For over five decades, Dora Atkins has been a pioneering figure in the Indianapolis business world. As the daughter of a prominent African American doctor, she was a freshman at Butler University when her parents passed away in 1923. With the support of her sister Murray, a school teacher, Dora persevered and continued to run her mother’s home-based flower business. After graduating from Butler in 1926, she moved her business to 209 W. 21st St. and established Atkins Flower Shop as one of the premier florists in the city. In 1949, she moved the shop to 2049 N. Capitol Ave. and spent the next 28 years of her life providing customers with beautiful flower arrangements. Her dedication and success was recognized in 1977, when Mayor Bill Hudnut declared Nov. 20 to be Dora Atkins Day in Indianapolis.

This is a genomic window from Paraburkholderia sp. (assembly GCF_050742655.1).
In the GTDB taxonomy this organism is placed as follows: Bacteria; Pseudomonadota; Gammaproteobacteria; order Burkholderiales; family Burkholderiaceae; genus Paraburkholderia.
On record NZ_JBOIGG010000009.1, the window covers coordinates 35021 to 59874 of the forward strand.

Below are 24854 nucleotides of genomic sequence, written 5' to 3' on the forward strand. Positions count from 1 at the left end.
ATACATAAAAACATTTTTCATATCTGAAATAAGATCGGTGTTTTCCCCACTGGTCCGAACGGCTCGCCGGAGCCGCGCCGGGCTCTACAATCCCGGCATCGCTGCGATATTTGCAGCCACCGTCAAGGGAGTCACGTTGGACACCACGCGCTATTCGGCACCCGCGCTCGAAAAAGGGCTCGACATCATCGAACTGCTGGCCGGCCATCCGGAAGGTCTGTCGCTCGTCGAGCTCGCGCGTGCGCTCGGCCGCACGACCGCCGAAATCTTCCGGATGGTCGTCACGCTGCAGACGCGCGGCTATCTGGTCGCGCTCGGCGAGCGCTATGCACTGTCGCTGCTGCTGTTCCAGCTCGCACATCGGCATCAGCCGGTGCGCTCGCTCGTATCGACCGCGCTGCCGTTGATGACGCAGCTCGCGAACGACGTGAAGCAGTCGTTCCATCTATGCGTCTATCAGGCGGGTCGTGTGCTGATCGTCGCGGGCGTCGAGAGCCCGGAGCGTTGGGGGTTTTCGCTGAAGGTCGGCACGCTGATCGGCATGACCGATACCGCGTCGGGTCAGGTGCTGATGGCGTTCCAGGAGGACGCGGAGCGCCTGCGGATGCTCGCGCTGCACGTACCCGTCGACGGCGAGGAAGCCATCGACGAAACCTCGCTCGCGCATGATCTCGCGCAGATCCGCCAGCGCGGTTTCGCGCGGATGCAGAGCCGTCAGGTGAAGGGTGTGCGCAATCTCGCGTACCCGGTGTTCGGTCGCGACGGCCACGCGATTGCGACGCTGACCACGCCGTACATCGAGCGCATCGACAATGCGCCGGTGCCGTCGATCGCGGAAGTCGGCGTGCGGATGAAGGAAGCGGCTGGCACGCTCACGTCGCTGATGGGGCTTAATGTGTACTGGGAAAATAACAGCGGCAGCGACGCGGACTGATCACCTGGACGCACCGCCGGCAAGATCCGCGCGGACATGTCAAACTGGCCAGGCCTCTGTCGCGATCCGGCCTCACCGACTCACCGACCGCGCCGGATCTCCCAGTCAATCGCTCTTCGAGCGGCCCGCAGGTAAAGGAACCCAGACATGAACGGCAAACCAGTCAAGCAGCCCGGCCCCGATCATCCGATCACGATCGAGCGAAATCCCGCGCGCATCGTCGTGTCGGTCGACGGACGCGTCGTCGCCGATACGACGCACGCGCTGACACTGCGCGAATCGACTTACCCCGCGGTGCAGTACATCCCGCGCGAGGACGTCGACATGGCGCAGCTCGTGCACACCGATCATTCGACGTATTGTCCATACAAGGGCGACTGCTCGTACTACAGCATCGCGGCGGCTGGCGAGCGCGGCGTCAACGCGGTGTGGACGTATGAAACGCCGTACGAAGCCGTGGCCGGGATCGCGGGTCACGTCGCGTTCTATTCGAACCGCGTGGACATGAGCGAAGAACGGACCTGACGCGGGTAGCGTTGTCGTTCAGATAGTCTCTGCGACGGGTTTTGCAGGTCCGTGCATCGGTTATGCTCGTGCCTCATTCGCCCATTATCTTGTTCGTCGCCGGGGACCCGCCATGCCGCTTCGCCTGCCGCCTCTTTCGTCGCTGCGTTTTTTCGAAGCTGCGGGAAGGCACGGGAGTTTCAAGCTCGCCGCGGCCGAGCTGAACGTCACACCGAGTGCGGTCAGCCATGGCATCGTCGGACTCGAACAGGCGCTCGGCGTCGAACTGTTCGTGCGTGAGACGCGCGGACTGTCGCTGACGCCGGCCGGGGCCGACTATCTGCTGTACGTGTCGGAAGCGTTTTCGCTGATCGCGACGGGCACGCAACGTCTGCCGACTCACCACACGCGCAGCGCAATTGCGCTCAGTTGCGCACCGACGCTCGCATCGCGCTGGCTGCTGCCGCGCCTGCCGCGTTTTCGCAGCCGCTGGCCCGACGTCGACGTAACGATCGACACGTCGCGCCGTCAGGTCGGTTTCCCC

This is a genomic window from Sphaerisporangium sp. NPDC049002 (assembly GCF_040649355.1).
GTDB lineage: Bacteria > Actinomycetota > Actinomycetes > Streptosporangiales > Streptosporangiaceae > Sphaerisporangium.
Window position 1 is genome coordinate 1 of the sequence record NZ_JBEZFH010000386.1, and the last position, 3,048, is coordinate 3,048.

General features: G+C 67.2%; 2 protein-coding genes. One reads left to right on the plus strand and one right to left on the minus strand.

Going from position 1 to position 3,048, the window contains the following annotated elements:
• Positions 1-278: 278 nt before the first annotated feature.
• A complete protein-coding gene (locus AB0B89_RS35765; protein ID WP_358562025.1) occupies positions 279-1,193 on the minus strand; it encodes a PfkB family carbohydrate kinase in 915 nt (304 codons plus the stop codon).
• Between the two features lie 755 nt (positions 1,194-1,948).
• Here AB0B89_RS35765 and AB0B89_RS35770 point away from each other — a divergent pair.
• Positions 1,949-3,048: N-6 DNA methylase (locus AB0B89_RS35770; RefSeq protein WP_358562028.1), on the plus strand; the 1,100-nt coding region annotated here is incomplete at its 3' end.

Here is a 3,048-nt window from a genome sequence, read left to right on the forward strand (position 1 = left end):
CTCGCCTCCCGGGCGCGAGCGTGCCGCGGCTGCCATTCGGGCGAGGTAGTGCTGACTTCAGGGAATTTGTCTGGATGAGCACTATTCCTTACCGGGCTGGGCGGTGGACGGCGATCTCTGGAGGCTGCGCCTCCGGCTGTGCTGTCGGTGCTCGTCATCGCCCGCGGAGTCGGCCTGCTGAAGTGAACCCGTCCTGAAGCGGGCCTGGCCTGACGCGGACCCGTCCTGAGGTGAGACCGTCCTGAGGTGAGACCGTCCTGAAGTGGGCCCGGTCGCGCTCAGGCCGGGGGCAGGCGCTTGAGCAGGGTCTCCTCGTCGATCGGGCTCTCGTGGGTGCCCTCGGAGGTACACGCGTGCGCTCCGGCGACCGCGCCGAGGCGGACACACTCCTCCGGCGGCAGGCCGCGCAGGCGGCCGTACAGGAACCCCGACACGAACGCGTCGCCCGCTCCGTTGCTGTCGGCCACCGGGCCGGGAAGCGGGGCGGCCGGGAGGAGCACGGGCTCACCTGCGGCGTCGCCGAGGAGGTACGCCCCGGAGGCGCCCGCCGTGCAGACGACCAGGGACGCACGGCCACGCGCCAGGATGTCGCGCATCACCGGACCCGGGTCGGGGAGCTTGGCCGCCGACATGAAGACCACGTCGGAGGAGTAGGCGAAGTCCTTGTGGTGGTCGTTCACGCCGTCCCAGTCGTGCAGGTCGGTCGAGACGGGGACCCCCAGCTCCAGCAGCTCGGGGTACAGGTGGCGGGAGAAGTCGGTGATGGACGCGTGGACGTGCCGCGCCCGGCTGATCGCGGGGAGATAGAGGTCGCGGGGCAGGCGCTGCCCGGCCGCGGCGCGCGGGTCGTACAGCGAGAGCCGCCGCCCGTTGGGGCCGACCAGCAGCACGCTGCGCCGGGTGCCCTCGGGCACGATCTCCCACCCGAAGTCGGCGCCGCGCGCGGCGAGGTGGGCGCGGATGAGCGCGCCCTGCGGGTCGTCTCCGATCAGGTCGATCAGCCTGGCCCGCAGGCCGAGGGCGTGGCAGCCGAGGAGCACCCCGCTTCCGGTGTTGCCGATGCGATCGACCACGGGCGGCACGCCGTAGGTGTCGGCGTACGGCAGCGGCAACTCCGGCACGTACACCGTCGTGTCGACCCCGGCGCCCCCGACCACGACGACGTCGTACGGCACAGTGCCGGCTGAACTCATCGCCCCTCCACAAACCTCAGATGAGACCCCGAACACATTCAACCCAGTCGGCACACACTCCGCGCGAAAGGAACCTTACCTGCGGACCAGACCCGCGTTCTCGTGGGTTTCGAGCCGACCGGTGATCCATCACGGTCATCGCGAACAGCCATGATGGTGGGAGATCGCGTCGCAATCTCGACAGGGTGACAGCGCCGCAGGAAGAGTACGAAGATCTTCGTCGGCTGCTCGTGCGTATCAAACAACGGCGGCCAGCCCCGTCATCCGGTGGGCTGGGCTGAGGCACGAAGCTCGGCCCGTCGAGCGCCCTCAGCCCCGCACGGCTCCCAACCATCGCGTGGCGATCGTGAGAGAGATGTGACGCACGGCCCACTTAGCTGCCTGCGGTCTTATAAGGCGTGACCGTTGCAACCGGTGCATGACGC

Dora Atkins is an inspiring figure for entrepreneurs everywhere. As a young woman from an African American family in 1923, Dora used her entrepreneurial spirit to overcome adversity and open one of the most successful florist shops in Indianapolis. After the passing of her parents, she had the strength and resilience to continue running her mother’s flower business with the help of her sister Murray. In 1926, she relocated her business, now named Atkins Flower Shop, to 209 W. 21st Street and provided customers with quality arrangements for over 50 years. In 1977, not only did she retire after 28 successful years at her last location, 2049 N. Capitol Ave., but Mayor Bill Hudnut also acknowledged her achievement and declared Nov. 20 Dora Atkins Day in Indianapolis. Dora Atkins is a prime example of how hard work and dedication can overcome any obstacle and lead to success. She serves as an inspiration for all entrepreneurs looking to build a successful business.